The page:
It helps that I teach climate and sustainability classes each academic year and each semester. That keeps me in practice, and the students' interest gives me a reason to keep thinking.

Each year and indeed each semester I must therefore take a good stab at trying to describe for my students what I think will most likely happen, based on the most recent data and events. I always tell them that this is my best guess, based on the most recent data publicly available, and subject to change, perhaps dramatic change, as things unfold.

This is a responsibility I take seriously.

I use a two- to five-decade time horizon, and focus on the important periods in students' futures one to two decades out when they will be forming a career and a family and therefore need a reasonable economic situation, and then later, four or five decades out, when they will be thinking about their retirement, and therefore need society to be organized enough to support them.

Most recently, since it became available, I've used the 2009 Lean and Rind study "How will Earth’s surface temperature change in future decades?," which is linked to the side of this post, and which directly addresses this decadal problem. It also happens to use a statistical method that most third-year students have been taught already, and which can be easily replicated in class. I extrapolate the L & R projection based on the table of climate effects given on page 8 of the 2007 IPCC report Summary for Policymakers. (The "FAR SMP")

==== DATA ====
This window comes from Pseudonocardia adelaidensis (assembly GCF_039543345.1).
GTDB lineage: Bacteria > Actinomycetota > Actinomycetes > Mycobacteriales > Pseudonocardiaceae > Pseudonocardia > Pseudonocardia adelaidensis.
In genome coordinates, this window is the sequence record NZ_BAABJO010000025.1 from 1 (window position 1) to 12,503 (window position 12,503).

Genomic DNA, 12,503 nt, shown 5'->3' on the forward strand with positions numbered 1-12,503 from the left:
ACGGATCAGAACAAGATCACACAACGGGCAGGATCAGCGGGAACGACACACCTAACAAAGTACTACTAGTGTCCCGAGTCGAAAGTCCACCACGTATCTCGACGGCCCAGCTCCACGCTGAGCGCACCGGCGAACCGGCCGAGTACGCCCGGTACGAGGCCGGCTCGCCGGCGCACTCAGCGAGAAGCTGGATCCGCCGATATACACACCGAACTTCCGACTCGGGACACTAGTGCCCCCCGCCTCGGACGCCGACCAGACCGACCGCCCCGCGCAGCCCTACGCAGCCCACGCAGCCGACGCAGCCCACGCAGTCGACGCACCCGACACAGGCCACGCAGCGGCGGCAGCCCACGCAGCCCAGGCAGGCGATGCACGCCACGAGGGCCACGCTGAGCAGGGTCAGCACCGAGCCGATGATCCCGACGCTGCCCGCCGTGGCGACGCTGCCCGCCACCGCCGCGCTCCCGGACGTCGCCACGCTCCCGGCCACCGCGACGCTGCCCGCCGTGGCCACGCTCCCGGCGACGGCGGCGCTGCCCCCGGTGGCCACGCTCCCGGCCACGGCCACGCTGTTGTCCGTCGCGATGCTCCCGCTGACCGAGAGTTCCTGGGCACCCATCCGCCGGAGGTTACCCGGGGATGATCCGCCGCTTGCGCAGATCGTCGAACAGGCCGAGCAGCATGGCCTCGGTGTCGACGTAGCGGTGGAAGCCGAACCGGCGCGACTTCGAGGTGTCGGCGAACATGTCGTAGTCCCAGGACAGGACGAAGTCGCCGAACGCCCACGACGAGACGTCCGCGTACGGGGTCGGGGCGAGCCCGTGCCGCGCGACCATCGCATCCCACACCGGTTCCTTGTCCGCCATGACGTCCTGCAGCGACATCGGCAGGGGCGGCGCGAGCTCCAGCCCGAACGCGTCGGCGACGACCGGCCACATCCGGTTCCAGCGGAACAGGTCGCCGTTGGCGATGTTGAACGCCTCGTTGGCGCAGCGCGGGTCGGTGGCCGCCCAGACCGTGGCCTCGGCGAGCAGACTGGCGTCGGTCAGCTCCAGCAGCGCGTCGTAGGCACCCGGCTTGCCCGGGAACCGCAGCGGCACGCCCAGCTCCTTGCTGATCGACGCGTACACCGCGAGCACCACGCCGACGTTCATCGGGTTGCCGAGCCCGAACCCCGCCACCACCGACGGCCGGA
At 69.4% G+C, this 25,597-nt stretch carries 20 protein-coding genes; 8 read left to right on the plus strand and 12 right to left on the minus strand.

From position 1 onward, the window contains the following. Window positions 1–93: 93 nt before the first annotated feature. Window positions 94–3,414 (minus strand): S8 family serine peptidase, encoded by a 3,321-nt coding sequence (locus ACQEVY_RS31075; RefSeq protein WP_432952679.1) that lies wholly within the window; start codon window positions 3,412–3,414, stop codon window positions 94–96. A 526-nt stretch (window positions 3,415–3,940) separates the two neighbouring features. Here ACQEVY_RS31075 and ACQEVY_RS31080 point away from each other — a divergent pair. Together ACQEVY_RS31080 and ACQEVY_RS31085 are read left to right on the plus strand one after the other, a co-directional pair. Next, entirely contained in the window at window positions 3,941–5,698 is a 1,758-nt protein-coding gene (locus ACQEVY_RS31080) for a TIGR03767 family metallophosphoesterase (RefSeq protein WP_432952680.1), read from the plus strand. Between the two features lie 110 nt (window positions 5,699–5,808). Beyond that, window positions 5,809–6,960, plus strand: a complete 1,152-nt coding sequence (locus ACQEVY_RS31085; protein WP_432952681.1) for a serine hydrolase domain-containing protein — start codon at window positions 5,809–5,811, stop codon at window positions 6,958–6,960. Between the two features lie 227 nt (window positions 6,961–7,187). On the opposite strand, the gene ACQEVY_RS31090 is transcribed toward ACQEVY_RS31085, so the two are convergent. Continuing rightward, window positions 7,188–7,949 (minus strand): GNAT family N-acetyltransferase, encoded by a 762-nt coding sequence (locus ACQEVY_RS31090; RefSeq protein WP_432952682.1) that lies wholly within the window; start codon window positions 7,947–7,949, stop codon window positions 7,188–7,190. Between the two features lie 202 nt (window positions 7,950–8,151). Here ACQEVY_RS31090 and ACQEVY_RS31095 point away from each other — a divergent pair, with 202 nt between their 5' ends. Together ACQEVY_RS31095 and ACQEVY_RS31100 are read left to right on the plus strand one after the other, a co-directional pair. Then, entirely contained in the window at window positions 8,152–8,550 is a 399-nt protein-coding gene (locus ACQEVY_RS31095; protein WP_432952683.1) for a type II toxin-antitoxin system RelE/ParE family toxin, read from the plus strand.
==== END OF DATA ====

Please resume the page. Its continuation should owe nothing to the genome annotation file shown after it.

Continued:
This seems to me to be a conservative set of starting points based on the low p-values in L & R, the high R-squared, and the consensus nature of the FAR.

Let's start with what will most likely happen with the planetary, North American and Maine climates, in that order.

There are four major factors to consider. Three major stochastic or cyclical natural factors, the El Nino/Southern Oscillation, volcanic effects, and the cyclical variance in total solar energy reaching the planet, compete to mask the combined anthropogenic effects of greenhouse gas emissions, land use changes, and black carbon pollution. (For the statistical exposition of their workings, see L & R 2009 posted to the right.)

The underlying temperature trend is, however, upwards, and this slope is correlated with the combined anthropogenic effects and statistically very significant, allowing us to rule out other hypotheses as to the cause (p < 0.01 for all four variables).

The coefficient of correlation in the L & R model is 76%, meaning that we have a good ability to predict what will happen to global temperature, if we know or can guess the future status of the four variables.

The 24% unexplained variation is definitely unsettling, but society routinely has to predict public and private policy based on far more unsettling uncertainties, for instance, the uncertainty of what the oil markets will do next week, or whether North Korea will use one of its nuclear bombs. The notion that we shouldn't do anything about climate change because we don't know how enough, with enough certainty, is nonsense, and mostly just a rhetorical tactic used by climate policy opponents who have some personal monetary stake in the outcome. We know plenty enough to act now.